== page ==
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Know your tradespeople: contractor or employee?

Articles and Resources for Tradies and Accounting Services for Tradespeople

Are you employing a tradesman as a contractor or employee?

This is the question many business owners must ask themselves when taking on a tradesman in their business. Treating an individual as a contractor when they are actually an employee can pose hefty penalties, which can easily be avoided if you get it right from the start. Know your tradespeople: contractor or employee?

Individuals that are deemed to be employees are required to have superannuation paid on their behalf and Pay As You Go (PAYG) withholding tax withheld from their wages above certain thresholds. Sick leave, annual and long service leave may also apply.

If this situation should arise in your business, it’s best to seek advice to ensure you are paying your tradespeople correctly and they are receiving all the benefits they are entitled to.


Scenario: employee or contractor?

Vincent runs his own carpentry business, Hard Nails Carpentry, and wants to enter into a contactor arrangement with Barry, an apprentice, to assist him with the growing demands from his customers.

The contract for Barry outlines the following:

  • Vincent will delegate the additional work he has during the day to Barry
  • Barry will be paid on an hourly basis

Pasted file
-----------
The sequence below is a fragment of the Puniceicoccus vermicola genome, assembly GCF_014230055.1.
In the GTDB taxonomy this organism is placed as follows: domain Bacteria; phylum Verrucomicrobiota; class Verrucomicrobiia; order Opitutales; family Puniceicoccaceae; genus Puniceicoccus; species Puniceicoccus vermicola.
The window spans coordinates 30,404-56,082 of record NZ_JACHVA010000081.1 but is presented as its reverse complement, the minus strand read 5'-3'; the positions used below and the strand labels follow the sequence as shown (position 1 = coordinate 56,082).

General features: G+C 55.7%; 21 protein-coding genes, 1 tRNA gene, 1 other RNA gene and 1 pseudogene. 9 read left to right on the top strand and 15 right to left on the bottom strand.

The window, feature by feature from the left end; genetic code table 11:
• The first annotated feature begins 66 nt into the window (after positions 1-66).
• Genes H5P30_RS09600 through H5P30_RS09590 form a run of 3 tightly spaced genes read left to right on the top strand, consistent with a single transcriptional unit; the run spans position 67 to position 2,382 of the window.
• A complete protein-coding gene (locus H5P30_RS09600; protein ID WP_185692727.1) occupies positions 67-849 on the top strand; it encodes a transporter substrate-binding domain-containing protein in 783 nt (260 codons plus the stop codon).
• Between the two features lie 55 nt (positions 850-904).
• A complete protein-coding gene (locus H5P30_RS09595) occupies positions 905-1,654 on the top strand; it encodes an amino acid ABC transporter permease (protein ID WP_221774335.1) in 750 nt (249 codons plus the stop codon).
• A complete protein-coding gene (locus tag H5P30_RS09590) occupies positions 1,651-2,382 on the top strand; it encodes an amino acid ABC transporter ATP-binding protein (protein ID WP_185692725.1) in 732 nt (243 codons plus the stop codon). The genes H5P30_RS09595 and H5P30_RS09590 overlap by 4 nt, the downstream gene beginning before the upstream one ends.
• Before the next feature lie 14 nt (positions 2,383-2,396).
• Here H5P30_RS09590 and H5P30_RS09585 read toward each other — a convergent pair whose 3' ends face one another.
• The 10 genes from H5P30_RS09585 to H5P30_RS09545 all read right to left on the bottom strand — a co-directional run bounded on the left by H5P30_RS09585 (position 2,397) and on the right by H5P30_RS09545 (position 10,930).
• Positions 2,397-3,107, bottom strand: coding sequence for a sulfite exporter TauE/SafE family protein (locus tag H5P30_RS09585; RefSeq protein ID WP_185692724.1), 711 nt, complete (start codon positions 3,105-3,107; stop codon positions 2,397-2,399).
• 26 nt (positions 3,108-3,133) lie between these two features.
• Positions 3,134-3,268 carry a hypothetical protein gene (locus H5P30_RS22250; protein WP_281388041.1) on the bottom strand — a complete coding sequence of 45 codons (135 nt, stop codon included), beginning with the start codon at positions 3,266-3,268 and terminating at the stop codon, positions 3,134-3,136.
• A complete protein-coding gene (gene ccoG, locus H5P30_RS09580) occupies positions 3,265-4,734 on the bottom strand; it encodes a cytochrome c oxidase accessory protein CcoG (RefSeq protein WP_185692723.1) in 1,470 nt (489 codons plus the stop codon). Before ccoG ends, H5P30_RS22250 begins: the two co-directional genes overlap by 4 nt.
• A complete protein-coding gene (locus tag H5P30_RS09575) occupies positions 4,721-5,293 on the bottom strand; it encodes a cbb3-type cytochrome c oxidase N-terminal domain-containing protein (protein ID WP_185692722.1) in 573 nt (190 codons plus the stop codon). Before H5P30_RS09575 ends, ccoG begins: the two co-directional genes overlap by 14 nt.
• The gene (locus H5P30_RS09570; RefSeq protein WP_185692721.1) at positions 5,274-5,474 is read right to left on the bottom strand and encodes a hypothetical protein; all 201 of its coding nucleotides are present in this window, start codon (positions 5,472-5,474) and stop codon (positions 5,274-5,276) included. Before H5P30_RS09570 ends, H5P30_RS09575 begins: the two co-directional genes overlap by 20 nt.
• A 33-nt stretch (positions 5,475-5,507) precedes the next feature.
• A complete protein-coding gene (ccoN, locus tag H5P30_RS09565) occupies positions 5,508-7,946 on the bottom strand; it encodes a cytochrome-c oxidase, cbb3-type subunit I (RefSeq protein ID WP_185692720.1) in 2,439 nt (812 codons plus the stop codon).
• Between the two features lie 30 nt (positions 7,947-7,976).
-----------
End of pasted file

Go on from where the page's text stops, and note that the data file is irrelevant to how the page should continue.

• No leave entitlements will be awarded to Barry
  • Barry will be reimbursed for any tools purchased
  • Barry will need to register for an Australian Business Number (ABN) to work as a contractor for Vincent

Know your tradespeople: contractor or employee?Under this scenario,  Barry will not be able to work for Vincent as a contractor as he is undertaking an employee relationship with Hard Nails Carpentry.

The lack of independence working under the direction and control of Vincent, being paid on an hourly basis and not being required to provide his own tools deems Barry an employee and not a contractor to the business. As a result, Vincent would be required to pay Barry a superannuation guarantee (SG). This minimum SG payment of 9.5% will be payable if Barry earns above the minimum threshold of $450 (before tax) in a calendar month.

Payment of accrued leave entitlements and PAYG withholding tax are additional requirements to ensure Vincent is complying with his obligations as an employer. Failure to meet these compliance measures when due, would result in Hard Nails Carpentry being liable to pay the SG owed, penalties for non-compliance, and the tax deduction for superannuation payments being disallowed.

MORE INFORMATION FOR TRADIES
For more information on business tips and relevant articles to your business visit the RSM Tradie Toolkit page.

RSM 's Tradie team is specialised in providing advice to businesses within the trades industry. With our extensive knowledge of the issues small businesses face, we can assist business owners to make the right decision for their business and provide support every step of the way.

AUTHOR

Geoffrey Dwyer

Geoffrey Dwyer
Accountant, Business Advisory

E: [email protected]
T: +61 8 9261 9137